On BlogHer, I interviewed Jen Silverman, Sarah Talbot, and Yantra Bertelli, editors of the wonderful new book about parenting our children with special needs, My Baby Rides the Short Bus. Here's Yantra's take on why the book matters:
I hope our book helps its readers to stretch their definitions of inclusion and helps complicate mainstream ideas around individualism that silence or obscure the ways children are connected to their families and societies. Inclusion is a process and the work is never ending.
On Body Impolitic, I described my unapologetic efforts to equip my daughters for a life-long fight against a culture that wants them to hate their bodies:
I do my best to teach my two daughters to celebrate their beautiful and very different bodies just as they are. I talk about any problems of my own in terms of health, not moral failure. I do not hide my body, nor make excuses for it. And I stock my girls’ everyday lives with strong, confident women who talk about their bodies with practicality and humor, because I believe a positive body image is learned, like table manners or martial arts.
On (Never) Too Many Cooks, I laid out a recipe for one of my family's favorite meals, Vietnamese Grilled Pork with Rice Vermicelli:
My kids call this scrumptious all-in-one meal "Vietnamese pork bowl." It's a crowd pleaser: gluten and dairy free, vegetable gateway for picky eaters, straightforward preparation, and its three-hour process is done in spurts with lots of interstitial free time to pull apart brawling children—and oh my goodness is it delicious. Even my picky son with autism can be coaxed into nibbling on one of the carrot sticks.
And on Can I Sit With You?, I got to enjoy the fruits of a solid month of badgering Michael Procopio for another story, as he sent us The Horror of Chitty Chitty Bang Bang (So I didn't write this one. But I did solicit, copyedit, and post it!)
As the two cute-as-can-be children of Dick Van Dyke’s character, Caractacus Potts, Jeremy and Jemima were the manifestation of my two greatest childhood fears — abandonment and replacement. Where did these children come from? I squirmed in discomfort every time they screeched, “Daddy! Daddy!” I simply could not accept that these were Mr. Van Dyke’s children, because as far as I was concerned, Dick Van Dyke was named Bert [from Mary Poppins] and already had two children.
Time for some sleep, though I once again failed to get to bed before midnight. I'll try to get up some details from the past two weeks, perhaps tomorrow.


A Fifth Birthday Party for a Third Child

Mali's fifth birthday party was nine days ago. Half of the wrapped presents our lucky girl was given are still in the back of the car, a third of them are on the dining room table, and Mali opened up two -- one a cherished package of all possible sparkly accessories, from Jenijen & Willow.

This is how things have been lately. An avalanche of goodness that we're too overwhelmed to process.

I have to laugh, remembering Iz's 5th birthday party. She created her own superhero, Super Jill, who was superstrong and had a cape with magic gold dust pockets and could levitate objects, specifically evildoing egrets. Her party invitations were mix CDs fronted by an original Super Jill cartoon. Her favors were custom Super Jill comics/coloring books, with story by Iz and illustrations by me. My mom and I made her an actual Super Jill costume. There was a pinata, a bouncy house, 80 or so guests, and Chris Molla was the entertainment:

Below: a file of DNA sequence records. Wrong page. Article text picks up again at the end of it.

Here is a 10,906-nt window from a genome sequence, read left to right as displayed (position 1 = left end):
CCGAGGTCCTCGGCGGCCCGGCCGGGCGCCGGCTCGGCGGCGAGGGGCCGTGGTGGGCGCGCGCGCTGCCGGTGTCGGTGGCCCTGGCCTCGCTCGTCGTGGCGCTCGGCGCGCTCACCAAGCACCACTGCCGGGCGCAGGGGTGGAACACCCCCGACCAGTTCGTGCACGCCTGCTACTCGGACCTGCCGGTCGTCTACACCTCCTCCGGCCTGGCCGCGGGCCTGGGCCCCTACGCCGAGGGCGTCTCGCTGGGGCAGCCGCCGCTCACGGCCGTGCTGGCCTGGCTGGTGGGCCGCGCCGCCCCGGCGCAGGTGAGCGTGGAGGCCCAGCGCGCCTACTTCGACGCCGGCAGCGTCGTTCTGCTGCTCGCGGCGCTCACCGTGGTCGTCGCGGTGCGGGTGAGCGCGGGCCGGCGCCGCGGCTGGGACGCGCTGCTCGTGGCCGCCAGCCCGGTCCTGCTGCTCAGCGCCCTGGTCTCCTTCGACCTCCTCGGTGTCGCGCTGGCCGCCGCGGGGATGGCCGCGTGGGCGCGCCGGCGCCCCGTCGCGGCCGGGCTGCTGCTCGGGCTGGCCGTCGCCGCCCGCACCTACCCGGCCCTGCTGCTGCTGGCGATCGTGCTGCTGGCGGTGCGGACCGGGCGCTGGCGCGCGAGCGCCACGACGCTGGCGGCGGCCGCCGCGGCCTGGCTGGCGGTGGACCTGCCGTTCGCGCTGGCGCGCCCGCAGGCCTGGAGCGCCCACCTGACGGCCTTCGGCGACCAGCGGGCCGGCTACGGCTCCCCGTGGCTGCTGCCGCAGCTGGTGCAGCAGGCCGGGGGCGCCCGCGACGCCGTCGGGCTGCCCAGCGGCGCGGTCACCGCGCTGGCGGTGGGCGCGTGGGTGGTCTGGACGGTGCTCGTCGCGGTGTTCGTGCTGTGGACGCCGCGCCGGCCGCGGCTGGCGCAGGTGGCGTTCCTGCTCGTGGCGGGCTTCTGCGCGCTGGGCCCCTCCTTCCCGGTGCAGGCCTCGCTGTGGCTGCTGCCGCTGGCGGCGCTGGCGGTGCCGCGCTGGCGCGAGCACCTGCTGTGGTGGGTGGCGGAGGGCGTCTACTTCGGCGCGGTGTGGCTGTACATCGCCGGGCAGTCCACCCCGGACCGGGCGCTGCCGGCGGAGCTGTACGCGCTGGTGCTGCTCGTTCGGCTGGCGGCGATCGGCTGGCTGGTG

By contrast, Mali's 5th birthday party took place at a local bouncy house establishment. We booked it, 20 of her friends and their families showed up, we brought in cake and cupcakes, and everyone was in and out in two hours. Everyone also had a fantastic time. I suspect the only real difference between Iz's and Mali's parties was the level of adult involvement, not kid enjoyment. Lesson learned!


For Mali's party, the kids (even Leelo) decorated the party favors themselves: a blank jigsaw puzzle and packet of 8 crayons, in a custom-illustrated & be-stickered ziploc bag (thank you, teacher supply store).

Happy birthday girl Mali got a pink dinosaur cake (made by my mom, with scrumptious maraschino cherry cream cheese frosting). Seymour also made her chocolate cupcakes "just like Leo's."

The kids all jumped themselves semi-senseless, and then were revived by cake. Mali got to be the girl in the giant birthday chair to whom everyone sang Happy Birthday (and then shared her chair with Jennyalice's Lucy).

A much easier and still very joyous birthday party! I just need to figure out when we're going to open those gifts...

(As you can see, the adults had their own toys.)


Four Empathy-Boosting Gift Books

Do people you otherwise love and respect still not get you or your child? Then I heartily recommend gifting them the new book My Baby Rides the Short Bus this holiday season. It is a diverse collection of truth tellings about parenting our wonderful, challenged, and challenging kids. While the stories spill over with love and hope and advocacy, they also illustrate our frustrations with the way other people see and treat both us and our children -- as well as with anyone who has ever said, "I don't know HOW you do it!"

Instead of trying to make us saints, the book shows that we are human. Throw it at the heads of everyone you love this holiday season!

Disclosure: I have a story in My Baby Rides the Short Bus. But so do Jennyalice and thirty other authors.

Three more books with empathy power, and which also make you a thoughtful gifter.


Facepalm: Deaf Choir on Glee

I was so pleased with Glee's portrayals of people with special needs in the episode Wheels ... and then last night's episode thread about a competing Glee club from a Deaf school dripped patronizing treacle. Blech.